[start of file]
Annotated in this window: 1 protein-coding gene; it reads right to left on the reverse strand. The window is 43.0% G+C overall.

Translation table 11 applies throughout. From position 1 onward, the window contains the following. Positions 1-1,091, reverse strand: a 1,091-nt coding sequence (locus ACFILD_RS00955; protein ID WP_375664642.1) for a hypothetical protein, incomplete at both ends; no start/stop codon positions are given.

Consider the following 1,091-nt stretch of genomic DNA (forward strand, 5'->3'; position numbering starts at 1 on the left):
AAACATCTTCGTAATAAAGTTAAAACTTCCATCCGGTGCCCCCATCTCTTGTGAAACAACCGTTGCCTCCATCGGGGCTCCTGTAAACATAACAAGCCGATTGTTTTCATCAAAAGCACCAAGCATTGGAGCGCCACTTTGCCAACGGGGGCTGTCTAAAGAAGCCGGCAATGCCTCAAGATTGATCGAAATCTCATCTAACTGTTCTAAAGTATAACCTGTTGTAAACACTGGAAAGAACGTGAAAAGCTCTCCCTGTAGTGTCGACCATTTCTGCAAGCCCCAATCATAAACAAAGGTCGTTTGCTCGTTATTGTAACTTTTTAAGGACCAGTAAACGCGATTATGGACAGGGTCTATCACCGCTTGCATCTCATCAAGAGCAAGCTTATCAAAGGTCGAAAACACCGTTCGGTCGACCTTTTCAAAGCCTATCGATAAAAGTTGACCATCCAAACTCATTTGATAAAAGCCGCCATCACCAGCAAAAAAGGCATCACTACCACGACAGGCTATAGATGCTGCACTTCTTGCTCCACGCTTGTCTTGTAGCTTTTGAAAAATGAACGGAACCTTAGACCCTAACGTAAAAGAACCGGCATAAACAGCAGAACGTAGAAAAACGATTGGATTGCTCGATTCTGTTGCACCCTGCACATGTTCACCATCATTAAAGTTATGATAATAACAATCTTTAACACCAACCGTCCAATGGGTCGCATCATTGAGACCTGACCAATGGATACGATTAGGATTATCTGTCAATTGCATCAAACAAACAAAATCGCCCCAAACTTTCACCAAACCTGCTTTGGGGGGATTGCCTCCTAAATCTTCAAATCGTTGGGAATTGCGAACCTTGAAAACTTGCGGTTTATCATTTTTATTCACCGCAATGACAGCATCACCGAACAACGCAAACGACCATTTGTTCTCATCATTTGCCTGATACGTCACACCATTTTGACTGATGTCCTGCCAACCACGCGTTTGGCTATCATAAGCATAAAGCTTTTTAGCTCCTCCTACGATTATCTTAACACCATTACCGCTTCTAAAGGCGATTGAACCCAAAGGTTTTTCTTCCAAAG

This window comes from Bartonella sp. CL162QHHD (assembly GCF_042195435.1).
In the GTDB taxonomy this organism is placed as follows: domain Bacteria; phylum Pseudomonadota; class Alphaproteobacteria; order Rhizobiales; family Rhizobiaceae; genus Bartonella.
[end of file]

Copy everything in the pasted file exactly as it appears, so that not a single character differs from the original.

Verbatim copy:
Annotated in this window: 1 protein-coding gene; it reads right to left on the reverse strand. The window is 43.0% G+C overall.

Translation table 11 applies throughout. From position 1 onward, the window contains the following. Positions 1-1,091, reverse strand: a 1,091-nt coding sequence (locus ACFILD_RS00955; protein ID WP_375664642.1) for a hypothetical protein, incomplete at both ends; no start/stop codon positions are given.

Consider the following 1,091-nt stretch of genomic DNA (forward strand, 5'->3'; position numbering starts at 1 on the left):
AAACATCTTCGTAATAAAGTTAAAACTTCCATCCGGTGCCCCCATCTCTTGTGAAACAACCGTTGCCTCCATCGGGGCTCCTGTAAACATAACAAGCCGATTGTTTTCATCAAAAGCACCAAGCATTGGAGCGCCACTTTGCCAACGGGGGCTGTCTAAAGAAGCCGGCAATGCCTCAAGATTGATCGAAATCTCATCTAACTGTTCTAAAGTATAACCTGTTGTAAACACTGGAAAGAACGTGAAAAGCTCTCCCTGTAGTGTCGACCATTTCTGCAAGCCCCAATCATAAACAAAGGTCGTTTGCTCGTTATTGTAACTTTTTAAGGACCAGTAAACGCGATTATGGACAGGGTCTATCACCGCTTGCATCTCATCAAGAGCAAGCTTATCAAAGGTCGAAAACACCGTTCGGTCGACCTTTTCAAAGCCTATCGATAAAAGTTGACCATCCAAACTCATTTGATAAAAGCCGCCATCACCAGCAAAAAAGGCATCACTACCACGACAGGCTATAGATGCTGCACTTCTTGCTCCACGCTTGTCTTGTAGCTTTTGAAAAATGAACGGAACCTTAGACCCTAACGTAAAAGAACCGGCATAAACAGCAGAACGTAGAAAAACGATTGGATTGCTCGATTCTGTTGCACCCTGCACATGTTCACCATCATTAAAGTTATGATAATAACAATCTTTAACACCAACCGTCCAATGGGTCGCATCATTGAGACCTGACCAATGGATACGATTAGGATTATCTGTCAATTGCATCAAACAAACAAAATCGCCCCAAACTTTCACCAAACCTGCTTTGGGGGGATTGCCTCCTAAATCTTCAAATCGTTGGGAATTGCGAACCTTGAAAACTTGCGGTTTATCATTTTTATTCACCGCAATGACAGCATCACCGAACAACGCAAACGACCATTTGTTCTCATCATTTGCCTGATACGTCACACCATTTTGACTGATGTCCTGCCAACCACGCGTTTGGCTATCATAAGCATAAAGCTTTTTAGCTCCTCCTACGATTATCTTAACACCATTACCGCTTCTAAAGGCGATTGAACCCAAAGGTTTTTCTTCCAAAG

This window comes from Bartonella sp. CL162QHHD (assembly GCF_042195435.1).
In the GTDB taxonomy this organism is placed as follows: domain Bacteria; phylum Pseudomonadota; class Alphaproteobacteria; order Rhizobiales; family Rhizobiaceae; genus Bartonella.